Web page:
Scrabbling for the Culprit   

The Board Game Murders, Book #1

By Jane Wallace   

ASIN: B083MBNS21   

Brought to you by OBS reviewer Andra                   


Adult triplets Cassie, Callie and Lonnie Parker, have thrown their hearts and souls into planning the Scrabble tournament Callie is hosting at the local high school. But, when a bookcase full of dictionaries lands on a beloved teacher, murmurs of foul play threaten the entire competition. With the new-to-the-county detective, who doesn’t know the townspeople yet and a school full of suspects, can these siblings work together to find the killer, keep everyone else safe, and move all the pieces into place to run spectacular tournament? (Goodreads)


Scrabbling for the Culprit if the first book in The Board Game Murders series by Jane Wallace. In fact, it is the first book I have read by this author. It was a quick cozy mystery read. A nice surprise in that this book had no murder – just an accident.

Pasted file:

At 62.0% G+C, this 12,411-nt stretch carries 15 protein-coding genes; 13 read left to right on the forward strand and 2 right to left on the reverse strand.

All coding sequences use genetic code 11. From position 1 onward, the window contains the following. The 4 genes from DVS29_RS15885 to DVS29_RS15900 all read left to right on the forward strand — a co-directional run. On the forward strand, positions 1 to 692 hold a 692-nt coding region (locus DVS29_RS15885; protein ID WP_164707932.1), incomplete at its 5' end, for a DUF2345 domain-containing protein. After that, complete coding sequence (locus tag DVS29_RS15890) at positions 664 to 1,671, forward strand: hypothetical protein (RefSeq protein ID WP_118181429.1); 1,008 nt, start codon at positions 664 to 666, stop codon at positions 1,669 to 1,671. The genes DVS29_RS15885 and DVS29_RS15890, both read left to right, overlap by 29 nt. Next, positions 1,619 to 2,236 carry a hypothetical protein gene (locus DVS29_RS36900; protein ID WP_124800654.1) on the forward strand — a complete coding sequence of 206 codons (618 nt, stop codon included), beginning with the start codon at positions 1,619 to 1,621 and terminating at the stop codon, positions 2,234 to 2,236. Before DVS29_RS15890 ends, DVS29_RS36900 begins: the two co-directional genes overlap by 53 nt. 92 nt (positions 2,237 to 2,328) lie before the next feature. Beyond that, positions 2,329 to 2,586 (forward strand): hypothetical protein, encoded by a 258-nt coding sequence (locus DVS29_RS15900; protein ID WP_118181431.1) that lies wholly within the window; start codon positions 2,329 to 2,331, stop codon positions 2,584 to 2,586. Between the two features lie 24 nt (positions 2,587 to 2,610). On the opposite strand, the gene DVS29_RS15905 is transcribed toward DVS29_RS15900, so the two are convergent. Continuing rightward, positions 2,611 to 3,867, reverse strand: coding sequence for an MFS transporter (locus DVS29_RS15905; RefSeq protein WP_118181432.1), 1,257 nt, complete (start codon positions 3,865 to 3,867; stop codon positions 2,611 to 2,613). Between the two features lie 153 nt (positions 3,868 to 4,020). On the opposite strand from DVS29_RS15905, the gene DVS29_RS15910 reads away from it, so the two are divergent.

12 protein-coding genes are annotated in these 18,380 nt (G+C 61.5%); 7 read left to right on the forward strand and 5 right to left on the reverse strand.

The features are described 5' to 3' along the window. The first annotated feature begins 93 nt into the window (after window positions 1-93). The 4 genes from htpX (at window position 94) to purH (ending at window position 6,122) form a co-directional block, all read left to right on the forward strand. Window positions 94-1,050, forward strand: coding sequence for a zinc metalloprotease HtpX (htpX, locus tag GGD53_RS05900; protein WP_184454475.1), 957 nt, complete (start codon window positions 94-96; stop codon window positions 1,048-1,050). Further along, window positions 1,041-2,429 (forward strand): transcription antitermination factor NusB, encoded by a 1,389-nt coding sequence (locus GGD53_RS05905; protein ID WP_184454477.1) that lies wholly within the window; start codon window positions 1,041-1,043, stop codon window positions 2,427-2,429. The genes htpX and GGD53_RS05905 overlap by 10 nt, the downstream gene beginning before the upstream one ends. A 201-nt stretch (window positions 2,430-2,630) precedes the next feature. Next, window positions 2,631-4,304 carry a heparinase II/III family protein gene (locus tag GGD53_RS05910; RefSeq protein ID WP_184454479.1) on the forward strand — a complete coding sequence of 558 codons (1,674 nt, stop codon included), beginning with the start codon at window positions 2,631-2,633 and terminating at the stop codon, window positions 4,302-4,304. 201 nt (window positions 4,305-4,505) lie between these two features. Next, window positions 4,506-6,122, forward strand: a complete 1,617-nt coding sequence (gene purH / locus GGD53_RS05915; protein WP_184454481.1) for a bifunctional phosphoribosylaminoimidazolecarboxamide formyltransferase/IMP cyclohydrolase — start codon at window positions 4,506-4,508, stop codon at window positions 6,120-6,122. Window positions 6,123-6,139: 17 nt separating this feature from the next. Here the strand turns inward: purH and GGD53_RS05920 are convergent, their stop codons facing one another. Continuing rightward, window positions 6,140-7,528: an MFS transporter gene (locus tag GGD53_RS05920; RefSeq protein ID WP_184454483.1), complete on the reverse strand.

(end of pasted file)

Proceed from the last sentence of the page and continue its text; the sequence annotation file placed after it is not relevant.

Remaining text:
I found the triplets entertaining. The list of culprits was addressed methodically and in short order, I knew instinctively whodunit even with the repeated claims that they were innocent.

I enjoyed the fact that the siblings were trust fund babies with a stipulation regarding receipt of their funds – they must hold down jobs and perform a certain number of volunteer hours each month. The other premise, that of a scrabble tournament being sponsored by the youngest triplet, Callie and her vintage board game shop also garnered my attention. I have always liked board games so was intrigued as to how this would play out (pun intended).

I must say one of the things which led me to give it a rating of 2 was that the editorial review did not catch numerous errors. And frankly, that annoys me to know end – a few examples (and unfortunately, there are plenty more):

  • “I don’t what to expect.”  – Seems like a word is missing between ‘don’t’ and ‘what’?
  • “It feels more like a generation gap thing that anything personal.” – Maybe ‘that’ should be ‘than’?
  • “Jeff has a good friend for most of our lives,” – Again, possibly the word been is missing between “has” and “a”.

Also, whoever created the summary of the book indicates that the triplets were looking for the killer in the hopes of keeping others safe. Yet the victim did not die? Oh well.  These sorts of missteps lead me to think whether I shall give this series a further look. While I liked the premise and story-line, I am not convinced I will give this series further consideration. Really a shame since there is such potential.